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ISA/IEC 62443

There are several standards and frameworks whose goal is to improve the security of Industrial Control Systems (ICS). One of these is ISA/IEC 62443, whose purpose is to improve the availability, integrity and confidentiality of ICS.

This page is aimed at system owners and explains how Compliant Kubernetes fulfills the foundational requirements of ISA/IEC 62443.

FR 1: Identification and Authentication Control

All Compliant Kubernetes Service Endpoints are exposed via HTTPS and require OpenID-based authentication with an Identity Provider (IdP). Provided that your IdP is configured securely, this means that Compliant Kubernetes can only be accessed via individual usernames and passwords.

You may further protect Compliant Kubernetes Service Endpoints as follows:

  • Configure your IdP with Multi-Factor Authentication (MFA): This removes the risk of an attacker gaining access to ICS via a compromised password.
  • Configure IP allowlisting: This adds one more layer of protection in that an attacker must first gain access to an internal network before mounting an attack.
  • Run Compliant Kubernetes in an air-gapped network: This means that platform administrators and application developers need on-site presence to gain access to Service Endpoints.

FR 2: Use Control

All Compliant Kubernetes Service Endpoints provide for access control and leave an audit log.

When it comes to access control, Compliant Kubernetes enforces a strong distinguishing between:

Furthermore, each Service Endpoint features fine-grained access control. For example the Kubernetes Endpoint implements Kubernetes Role-Based Access Control (RBAC).

Audit logs store information about who did what and when. Combined with periodic log reviews they form a powerful tool to deter and detect unauthorized access.

FR 3: System Integrity and FR 4: Data Confidentiality

The fine-grained access control described above is carefully configure to ensure system integrity and data confidentiality. For example, Compliant Kubernetes technically prevents Application Developers to make any changes which may compromise the security of the platform. This includes compromising or working around access control, logging, monitoring, backups, alerting, etc.

Furthermore, Compliant Kubernetes comes with various safeguards to make it hard to Application Developers to do the wrong thing, like running containers as root. This ensures both system integrity and data confidentiality, e.g., Application Developers cannot take over the operating system on a Node.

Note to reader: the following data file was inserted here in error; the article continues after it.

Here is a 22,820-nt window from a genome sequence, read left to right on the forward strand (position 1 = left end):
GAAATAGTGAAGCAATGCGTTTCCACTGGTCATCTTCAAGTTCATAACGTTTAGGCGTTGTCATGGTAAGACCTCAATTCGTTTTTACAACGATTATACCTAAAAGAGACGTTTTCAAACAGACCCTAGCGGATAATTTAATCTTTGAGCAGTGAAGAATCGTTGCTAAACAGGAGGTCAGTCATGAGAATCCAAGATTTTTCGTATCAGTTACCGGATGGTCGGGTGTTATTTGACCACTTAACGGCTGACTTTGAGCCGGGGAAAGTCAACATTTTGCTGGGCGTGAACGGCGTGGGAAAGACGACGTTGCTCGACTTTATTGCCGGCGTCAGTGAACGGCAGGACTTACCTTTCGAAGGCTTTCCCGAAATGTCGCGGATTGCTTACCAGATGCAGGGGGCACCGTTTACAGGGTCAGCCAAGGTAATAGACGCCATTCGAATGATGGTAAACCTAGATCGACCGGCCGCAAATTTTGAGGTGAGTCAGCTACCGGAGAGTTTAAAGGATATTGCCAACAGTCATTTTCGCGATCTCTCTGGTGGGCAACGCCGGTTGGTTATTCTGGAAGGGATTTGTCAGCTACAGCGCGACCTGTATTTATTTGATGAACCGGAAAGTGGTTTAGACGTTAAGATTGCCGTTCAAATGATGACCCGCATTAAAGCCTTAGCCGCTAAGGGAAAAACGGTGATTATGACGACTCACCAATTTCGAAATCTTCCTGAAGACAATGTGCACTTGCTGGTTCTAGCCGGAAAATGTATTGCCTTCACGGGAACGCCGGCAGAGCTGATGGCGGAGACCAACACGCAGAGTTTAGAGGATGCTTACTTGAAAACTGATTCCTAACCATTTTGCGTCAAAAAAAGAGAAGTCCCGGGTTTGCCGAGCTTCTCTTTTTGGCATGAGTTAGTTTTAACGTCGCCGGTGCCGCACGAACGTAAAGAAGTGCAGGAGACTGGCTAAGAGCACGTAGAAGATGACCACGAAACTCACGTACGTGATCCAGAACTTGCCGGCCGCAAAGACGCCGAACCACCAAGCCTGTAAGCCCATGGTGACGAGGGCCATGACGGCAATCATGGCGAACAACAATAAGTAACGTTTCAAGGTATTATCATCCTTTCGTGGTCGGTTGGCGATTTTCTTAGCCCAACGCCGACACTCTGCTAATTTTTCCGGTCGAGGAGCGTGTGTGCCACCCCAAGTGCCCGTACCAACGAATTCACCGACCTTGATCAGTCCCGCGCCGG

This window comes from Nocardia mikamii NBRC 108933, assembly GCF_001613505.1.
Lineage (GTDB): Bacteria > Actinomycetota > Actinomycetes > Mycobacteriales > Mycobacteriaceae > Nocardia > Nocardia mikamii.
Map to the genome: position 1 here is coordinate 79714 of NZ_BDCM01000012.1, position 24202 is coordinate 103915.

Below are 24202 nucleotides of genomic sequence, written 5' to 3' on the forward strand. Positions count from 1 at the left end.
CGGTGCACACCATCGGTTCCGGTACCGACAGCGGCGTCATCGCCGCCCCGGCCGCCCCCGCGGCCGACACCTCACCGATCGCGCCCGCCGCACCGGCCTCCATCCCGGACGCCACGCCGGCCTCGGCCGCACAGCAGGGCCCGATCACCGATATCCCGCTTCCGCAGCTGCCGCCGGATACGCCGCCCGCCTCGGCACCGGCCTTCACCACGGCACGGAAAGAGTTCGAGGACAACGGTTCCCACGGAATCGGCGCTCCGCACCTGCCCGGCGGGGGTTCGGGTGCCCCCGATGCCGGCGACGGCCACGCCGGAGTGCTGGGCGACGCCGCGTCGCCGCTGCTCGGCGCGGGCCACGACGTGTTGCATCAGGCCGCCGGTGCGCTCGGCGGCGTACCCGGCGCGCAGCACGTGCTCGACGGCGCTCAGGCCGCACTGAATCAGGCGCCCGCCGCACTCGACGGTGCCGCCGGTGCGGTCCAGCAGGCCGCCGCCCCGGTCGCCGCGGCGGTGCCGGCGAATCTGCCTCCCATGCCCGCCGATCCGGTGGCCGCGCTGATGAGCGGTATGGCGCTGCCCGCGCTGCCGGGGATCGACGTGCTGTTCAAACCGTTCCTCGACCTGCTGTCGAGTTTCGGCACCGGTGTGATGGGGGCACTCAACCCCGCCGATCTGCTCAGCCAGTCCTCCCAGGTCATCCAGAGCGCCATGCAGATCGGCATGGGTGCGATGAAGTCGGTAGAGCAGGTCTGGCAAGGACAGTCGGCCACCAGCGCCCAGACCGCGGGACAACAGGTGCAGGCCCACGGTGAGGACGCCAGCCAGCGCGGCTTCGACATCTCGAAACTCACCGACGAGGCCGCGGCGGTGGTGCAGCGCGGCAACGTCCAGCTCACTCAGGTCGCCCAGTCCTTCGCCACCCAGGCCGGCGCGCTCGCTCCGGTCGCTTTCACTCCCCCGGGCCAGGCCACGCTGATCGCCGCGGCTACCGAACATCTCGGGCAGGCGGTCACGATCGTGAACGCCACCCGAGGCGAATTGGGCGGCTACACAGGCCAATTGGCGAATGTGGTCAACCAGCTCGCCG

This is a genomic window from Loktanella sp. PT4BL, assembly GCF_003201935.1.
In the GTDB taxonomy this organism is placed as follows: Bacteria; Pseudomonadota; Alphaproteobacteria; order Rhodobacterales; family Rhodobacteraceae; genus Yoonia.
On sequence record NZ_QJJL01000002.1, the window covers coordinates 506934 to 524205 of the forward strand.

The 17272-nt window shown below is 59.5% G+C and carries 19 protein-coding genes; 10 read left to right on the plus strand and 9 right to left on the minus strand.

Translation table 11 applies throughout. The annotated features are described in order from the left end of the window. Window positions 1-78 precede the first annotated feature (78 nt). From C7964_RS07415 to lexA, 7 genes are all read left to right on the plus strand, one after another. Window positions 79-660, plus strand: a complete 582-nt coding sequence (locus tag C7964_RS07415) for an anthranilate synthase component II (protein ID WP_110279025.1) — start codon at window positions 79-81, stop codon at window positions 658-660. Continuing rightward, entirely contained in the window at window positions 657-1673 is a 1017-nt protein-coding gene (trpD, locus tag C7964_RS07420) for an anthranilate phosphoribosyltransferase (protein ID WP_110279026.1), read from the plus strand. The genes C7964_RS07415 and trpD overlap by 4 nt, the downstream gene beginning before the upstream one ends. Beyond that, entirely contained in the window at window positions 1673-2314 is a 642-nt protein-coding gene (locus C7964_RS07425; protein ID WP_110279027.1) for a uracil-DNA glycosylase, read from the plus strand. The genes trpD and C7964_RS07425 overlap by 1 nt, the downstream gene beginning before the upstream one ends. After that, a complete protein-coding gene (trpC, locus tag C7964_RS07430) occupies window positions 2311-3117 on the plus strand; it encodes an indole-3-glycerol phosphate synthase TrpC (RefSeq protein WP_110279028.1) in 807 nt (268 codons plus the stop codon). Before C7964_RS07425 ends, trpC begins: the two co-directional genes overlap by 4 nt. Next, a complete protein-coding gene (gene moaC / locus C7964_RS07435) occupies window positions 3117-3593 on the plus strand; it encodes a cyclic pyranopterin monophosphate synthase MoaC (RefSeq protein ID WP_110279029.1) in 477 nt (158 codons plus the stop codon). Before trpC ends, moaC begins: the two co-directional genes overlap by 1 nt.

FR 5: Restricted Data Flow (Microsegmentation)

Compliant Kubernetes restricts data flows at three levels:

  • Infrastructure: Provided the infrastructure supports this, the servers composing Compliant Kubernetes should always be put on a private network, fronted by a load-balancer. The load-balancer should restrict communication to port 80 (TCP ACME) and 443 (HTTPS).
  • Platform: Within the platform, most Compliant Kubernetes components have NetworkPolicies in place. NetworkPolicies are roughly equivalent to firewall in a containerized environment. This ensures that components can only communicate to one-another on an "as-needed" basis, and severely restricts the ability to exploit certain vulnerabilities, such as the infamous Log4j vulnerability.
  • Application: Application Developers should ship their application with NetworkPolicies to restrict data flows, as described on the Network Model page. By default, Compliant Kubernetes warns Application Developer if NetworkPolicies are missing.

FR 6: Timely Response to Events (Incident Management)

Compliant Kubernetes issues alerts when the application or platform requires human attention. Compliant Kubernetes comes with many built-in alerts to allow the Platform Administrator to start troubleshooting before an incident happens.

The Application Developer is empowered to configure alerts for their application either via log-based alerting or via metrics.

FR 7: Resource Availability

Compliant Kubernetes comes with a go-live checklist to ensure that the environment is provided with sufficient capacity even in case of Node (single server) or Zone (whole data-center) failure.

Furthermore, Compliant Kubernetes comes with capacity-related alerts to alert the Platform Administrator days in advance when capacity needs to be added to the environment.

Further Reading